The first hurdle in depression and anxiety treatment is to learn to recognise when unhelpful thoughts and reactions are occurring, and to stop them in their tracks. For someone who has lived with depression or anxiety for a long time, this can seem almost impossible. The reactions have become so entrenched and so automated that our bodies may even show physical signs (raised blood pressure, fast heartbeat, sweating, shaking or shivering, headaches, lightheadedness, lethargy, extreme tiredness, and more), before our minds have even had the chance to tell us we’re feeling depressed or anxious. 

Depression and Anxiety Treatment at Home: 9 Questions You Can Ask Yourself 

Learning to recognise an intrusive and unhelpful thought or reaction is the key to recovery when it comes to depression and anxiety. Whilst depression treatment or anxiety treatment by a qualified and experienced Gold Coast counsellor or psychologist is absolutely the best thing you can do for yourself, there are some things you can begin at home right away. For many people, this can be very empowering and help them to realise that treatment is not only possible, but necessary. When we ask ourselves better questions, we have a chance of finding better solutions! Here are 9 questions you can ask yourself, to start depression and anxiety treatment at home right now:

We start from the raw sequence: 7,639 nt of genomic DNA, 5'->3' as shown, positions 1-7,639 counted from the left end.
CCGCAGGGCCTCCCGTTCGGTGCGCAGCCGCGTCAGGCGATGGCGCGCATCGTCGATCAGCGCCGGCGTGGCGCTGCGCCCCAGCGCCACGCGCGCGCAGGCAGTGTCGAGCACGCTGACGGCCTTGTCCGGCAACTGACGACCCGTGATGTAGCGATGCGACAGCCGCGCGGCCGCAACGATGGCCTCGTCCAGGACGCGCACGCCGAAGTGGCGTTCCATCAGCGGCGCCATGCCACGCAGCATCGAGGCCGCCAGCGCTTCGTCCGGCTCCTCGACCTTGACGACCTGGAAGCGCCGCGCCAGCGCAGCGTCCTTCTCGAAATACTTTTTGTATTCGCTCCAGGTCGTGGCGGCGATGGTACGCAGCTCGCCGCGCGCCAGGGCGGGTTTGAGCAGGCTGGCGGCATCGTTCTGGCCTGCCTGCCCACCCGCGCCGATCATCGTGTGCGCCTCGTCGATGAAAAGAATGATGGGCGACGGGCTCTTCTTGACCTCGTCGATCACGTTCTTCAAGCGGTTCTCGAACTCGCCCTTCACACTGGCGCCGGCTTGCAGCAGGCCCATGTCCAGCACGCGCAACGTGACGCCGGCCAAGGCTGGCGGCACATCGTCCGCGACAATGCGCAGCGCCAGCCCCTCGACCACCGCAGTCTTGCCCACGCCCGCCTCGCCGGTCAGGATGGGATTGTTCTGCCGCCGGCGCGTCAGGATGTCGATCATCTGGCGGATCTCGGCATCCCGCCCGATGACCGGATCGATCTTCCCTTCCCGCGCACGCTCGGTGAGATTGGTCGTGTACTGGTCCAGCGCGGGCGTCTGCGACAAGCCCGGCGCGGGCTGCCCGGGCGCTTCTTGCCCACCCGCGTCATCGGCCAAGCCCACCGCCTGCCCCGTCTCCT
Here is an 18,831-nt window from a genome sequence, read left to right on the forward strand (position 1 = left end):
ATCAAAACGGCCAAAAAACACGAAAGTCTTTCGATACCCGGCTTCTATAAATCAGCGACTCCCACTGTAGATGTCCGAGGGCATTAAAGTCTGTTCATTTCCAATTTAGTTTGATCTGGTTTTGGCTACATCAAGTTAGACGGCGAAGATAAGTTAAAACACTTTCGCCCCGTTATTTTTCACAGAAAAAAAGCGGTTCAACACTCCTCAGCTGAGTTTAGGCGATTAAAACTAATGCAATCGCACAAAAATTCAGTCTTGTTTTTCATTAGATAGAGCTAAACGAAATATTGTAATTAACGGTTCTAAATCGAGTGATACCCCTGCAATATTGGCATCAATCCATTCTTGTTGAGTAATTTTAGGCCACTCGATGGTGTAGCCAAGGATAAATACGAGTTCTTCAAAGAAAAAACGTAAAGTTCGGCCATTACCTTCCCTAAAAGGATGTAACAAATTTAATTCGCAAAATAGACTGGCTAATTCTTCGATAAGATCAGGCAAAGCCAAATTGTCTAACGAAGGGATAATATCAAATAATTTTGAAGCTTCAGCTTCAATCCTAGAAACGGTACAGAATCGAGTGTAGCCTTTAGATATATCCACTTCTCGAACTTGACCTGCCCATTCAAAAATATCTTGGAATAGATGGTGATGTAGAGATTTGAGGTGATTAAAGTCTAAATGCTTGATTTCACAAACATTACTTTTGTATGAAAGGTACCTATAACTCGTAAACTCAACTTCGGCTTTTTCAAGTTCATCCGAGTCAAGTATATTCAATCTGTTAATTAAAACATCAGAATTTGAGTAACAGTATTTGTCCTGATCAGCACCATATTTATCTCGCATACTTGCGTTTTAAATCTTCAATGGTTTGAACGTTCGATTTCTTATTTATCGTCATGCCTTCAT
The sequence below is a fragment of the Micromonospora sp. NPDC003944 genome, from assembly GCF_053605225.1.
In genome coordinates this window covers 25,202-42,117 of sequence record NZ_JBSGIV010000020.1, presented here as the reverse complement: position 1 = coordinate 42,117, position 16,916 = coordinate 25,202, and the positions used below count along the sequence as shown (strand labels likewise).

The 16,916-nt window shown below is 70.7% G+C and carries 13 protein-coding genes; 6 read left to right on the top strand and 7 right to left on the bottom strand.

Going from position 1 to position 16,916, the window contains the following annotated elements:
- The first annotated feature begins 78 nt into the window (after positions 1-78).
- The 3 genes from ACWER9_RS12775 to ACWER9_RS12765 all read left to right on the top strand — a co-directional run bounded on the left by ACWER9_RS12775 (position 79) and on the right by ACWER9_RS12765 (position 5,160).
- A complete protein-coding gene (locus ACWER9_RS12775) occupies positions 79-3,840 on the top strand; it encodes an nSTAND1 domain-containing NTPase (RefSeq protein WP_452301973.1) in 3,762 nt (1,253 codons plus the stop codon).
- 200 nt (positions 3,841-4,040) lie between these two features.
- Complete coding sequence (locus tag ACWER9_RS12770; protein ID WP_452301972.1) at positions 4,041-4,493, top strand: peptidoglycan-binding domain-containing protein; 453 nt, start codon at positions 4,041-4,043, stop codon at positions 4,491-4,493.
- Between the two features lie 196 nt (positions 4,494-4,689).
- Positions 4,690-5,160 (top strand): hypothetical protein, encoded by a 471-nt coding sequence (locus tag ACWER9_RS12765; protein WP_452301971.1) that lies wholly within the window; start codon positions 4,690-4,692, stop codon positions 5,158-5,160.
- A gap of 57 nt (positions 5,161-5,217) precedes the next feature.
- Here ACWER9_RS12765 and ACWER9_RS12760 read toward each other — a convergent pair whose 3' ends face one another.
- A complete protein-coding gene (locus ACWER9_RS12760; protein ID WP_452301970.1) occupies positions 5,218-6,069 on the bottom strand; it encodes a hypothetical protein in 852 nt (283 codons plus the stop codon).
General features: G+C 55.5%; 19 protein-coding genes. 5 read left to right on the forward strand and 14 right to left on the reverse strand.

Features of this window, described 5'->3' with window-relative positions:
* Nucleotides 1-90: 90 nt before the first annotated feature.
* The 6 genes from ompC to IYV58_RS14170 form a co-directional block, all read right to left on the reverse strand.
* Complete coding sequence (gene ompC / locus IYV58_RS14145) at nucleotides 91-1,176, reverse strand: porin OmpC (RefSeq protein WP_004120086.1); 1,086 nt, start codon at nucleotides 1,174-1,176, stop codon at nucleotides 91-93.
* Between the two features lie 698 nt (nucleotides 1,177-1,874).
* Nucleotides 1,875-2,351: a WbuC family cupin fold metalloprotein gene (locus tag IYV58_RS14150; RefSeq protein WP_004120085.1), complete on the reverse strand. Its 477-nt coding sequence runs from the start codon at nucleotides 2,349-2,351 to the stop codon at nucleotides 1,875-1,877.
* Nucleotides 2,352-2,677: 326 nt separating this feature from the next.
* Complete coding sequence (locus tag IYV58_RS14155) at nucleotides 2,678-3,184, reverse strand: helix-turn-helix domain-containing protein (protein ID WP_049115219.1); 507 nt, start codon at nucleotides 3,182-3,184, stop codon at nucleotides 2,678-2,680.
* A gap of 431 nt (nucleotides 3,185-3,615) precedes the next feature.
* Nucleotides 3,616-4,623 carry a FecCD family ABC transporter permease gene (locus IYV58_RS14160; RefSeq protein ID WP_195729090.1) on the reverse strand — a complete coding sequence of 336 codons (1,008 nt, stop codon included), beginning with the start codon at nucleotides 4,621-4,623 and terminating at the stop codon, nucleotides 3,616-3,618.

1. Do you tend towards more anxious or depressed thoughts and feelings? Remember, you may have a combination of both. But knowing which way your thoughts and reactions tend to lean is important and helpful for recovery. 
  2. What are the specific thoughts you tend to have? For example, “I won’t do a good job and everyone will think I’m a fraud”, or “What is wrong with me, I’m crazy and everyone thinks so”, or “Things never work out for me”, or “Everyone is out to get me”. 
  3. What feelings do you have based on these thoughts? Do you feel stressed, overwhelmed, sad, unmotivated, discouraged, or panicked, for example? 
  4. What emotions tend to lead your thoughts and feelings? Some people lean towards anger or rage, whereas others might gravitate towards avoidance, worry, or fear.